Biggest thing getting me interested in stereo is my wife bought me a VR headset gadget that works with my five inch tablet.  I made a dummy frame saved on computer that sizes and positions a photo to appear in that headset.  I am taking images from the past, and paste left and right images into that format frame and load them into the headset.  Neat way to view stereo images! So now I will be making new stereo shots, including models.  For macro shots, the gadget I made to slide camera allows adjustment of the camera displacement.  For real close work I find I must reduce seperation to less than eye seperation.

 

 

Don Stauffer in Minnesota

  • Member since
    July, 2014
Posted by Bakster on Tuesday, January 31, 2017 8:13 PM

Hey Don--

I was smiling when I read all that. I can relate to much of it. Like you, I made a contraption that I could mount to my tripod that allowed me to slide my AE-1 body from side to side. It was a crude mechanism, but it worked. Getting the perfect alignment was a bit of a guessing game for me, mainly when I tried to get in really close. I had a lot of fun with it though. I even developed my own slide film using the E-6 kits. I was pretty into it.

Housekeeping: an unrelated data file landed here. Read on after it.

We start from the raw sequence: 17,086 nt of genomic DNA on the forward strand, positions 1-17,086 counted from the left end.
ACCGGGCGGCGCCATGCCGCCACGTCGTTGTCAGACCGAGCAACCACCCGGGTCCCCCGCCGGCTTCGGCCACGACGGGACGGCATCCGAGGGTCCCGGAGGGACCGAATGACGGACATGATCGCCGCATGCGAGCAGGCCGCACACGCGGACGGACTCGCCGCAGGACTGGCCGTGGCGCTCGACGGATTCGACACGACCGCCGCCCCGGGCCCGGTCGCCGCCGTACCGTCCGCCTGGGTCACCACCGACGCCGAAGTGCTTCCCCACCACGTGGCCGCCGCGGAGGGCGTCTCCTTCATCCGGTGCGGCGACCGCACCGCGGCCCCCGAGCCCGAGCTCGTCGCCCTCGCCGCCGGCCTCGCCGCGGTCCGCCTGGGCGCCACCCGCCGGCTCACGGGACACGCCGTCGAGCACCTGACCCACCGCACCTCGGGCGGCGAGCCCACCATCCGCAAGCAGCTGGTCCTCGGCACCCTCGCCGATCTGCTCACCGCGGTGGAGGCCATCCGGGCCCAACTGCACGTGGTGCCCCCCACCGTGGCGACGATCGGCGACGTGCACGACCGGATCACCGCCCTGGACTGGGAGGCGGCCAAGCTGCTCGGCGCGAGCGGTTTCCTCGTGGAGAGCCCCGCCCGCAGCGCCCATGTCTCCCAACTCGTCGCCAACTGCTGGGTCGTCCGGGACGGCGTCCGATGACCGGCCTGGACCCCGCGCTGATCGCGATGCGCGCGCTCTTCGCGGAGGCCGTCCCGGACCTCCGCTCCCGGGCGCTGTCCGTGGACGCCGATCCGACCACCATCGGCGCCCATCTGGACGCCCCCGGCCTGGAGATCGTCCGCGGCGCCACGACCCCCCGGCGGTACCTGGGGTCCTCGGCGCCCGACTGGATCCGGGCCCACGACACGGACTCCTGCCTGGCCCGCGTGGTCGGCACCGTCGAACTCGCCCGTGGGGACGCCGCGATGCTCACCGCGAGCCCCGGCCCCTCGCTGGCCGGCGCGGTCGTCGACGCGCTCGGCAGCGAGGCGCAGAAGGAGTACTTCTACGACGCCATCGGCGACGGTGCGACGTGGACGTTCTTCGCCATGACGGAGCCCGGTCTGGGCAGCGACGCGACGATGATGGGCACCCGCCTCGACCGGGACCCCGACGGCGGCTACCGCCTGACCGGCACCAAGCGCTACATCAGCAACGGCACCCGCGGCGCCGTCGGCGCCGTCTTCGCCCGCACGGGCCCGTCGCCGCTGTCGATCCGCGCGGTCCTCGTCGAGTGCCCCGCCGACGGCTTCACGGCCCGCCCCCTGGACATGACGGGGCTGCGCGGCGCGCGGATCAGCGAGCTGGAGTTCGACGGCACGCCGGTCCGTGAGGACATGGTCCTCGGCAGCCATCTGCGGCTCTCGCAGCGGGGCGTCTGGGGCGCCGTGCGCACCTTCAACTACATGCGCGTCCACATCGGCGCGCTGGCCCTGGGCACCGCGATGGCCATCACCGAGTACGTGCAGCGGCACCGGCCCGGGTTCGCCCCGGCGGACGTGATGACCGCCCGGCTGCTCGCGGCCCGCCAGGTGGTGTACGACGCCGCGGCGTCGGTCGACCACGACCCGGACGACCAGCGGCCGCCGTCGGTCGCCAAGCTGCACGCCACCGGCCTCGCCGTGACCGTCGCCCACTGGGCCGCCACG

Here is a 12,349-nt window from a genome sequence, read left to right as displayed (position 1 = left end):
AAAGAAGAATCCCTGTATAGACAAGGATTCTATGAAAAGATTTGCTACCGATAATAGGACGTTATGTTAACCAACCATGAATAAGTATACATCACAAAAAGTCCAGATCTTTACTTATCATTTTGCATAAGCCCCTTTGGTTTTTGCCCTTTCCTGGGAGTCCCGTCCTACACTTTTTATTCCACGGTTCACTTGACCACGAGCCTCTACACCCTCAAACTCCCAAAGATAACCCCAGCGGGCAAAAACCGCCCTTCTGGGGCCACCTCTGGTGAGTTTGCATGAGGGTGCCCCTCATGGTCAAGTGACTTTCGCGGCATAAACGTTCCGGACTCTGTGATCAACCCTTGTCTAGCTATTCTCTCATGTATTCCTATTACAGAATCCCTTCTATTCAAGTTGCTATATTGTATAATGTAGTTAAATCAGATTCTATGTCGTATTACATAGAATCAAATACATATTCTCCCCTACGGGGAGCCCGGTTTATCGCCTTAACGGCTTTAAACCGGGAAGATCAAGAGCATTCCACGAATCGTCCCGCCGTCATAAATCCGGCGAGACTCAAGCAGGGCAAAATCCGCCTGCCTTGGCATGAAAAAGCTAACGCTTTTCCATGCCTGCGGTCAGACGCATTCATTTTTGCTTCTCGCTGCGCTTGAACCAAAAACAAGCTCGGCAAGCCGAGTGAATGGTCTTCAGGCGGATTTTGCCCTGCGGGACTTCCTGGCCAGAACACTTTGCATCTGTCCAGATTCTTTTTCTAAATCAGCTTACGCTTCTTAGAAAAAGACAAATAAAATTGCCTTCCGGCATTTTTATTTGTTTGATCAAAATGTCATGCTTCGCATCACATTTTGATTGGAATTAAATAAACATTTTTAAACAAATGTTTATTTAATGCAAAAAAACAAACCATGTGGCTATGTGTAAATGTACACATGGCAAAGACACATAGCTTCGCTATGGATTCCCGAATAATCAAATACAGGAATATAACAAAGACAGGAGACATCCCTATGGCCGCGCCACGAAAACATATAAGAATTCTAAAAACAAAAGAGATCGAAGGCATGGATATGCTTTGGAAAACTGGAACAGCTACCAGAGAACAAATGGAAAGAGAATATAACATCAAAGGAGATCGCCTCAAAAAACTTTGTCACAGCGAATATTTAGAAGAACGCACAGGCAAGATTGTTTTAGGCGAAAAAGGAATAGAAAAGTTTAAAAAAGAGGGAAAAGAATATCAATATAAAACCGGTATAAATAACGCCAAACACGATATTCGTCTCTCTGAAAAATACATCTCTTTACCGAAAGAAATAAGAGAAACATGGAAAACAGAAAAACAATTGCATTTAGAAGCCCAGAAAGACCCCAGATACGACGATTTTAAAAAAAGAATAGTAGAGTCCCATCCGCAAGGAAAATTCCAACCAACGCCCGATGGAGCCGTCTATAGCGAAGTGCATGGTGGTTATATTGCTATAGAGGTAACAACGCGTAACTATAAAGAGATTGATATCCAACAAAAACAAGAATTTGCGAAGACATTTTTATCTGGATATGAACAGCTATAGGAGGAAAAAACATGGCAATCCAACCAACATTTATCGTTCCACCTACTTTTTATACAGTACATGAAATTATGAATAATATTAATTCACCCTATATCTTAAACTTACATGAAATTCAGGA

Maybe I will dig out some images and post them. The funny thing about this is that I was doing this around the time of my first go of scale modeling. This was in the early 1980s. I even have some side by side slides that I had taken of my workbench and such. My passion for photography grew to where I purchased a used 3D camera, and I even joined a club. I took the camera on a trip to the Grand Canyon. I have some nice stereo images of it.

Below:  I dug out some gear.  You can see the AE-1s, the stereo camera, and lower left you might recognize the lens. It is a pinhole lens.  You mentioned pinhole earlier on in the thread. I think I used it two to three times only. These things, lenses, Cokin filters, and assorted gear, are probably why I still hang on to this stuff. It is cool stuff and I hate to part with it. Maybe one day I will have a project that requires using some of it. Or maybe, it will just sit in the drawer until I pass. It will probably be the latter. 

BTW. Notice the dark lenses on the 3D camera? This is another Bakster contraption. I added polarizers to the lenses. What I did was to cut up some polarizer sunglasses to fit over the lens housings. I then used model mask (the liquid rubber stuff) to set them in place. I did not want to glue them in there potentially ruining the camera. If I ever want to remove them I just need pull up on the rubber. They should come right out. It is crude, but the filters worked out really well.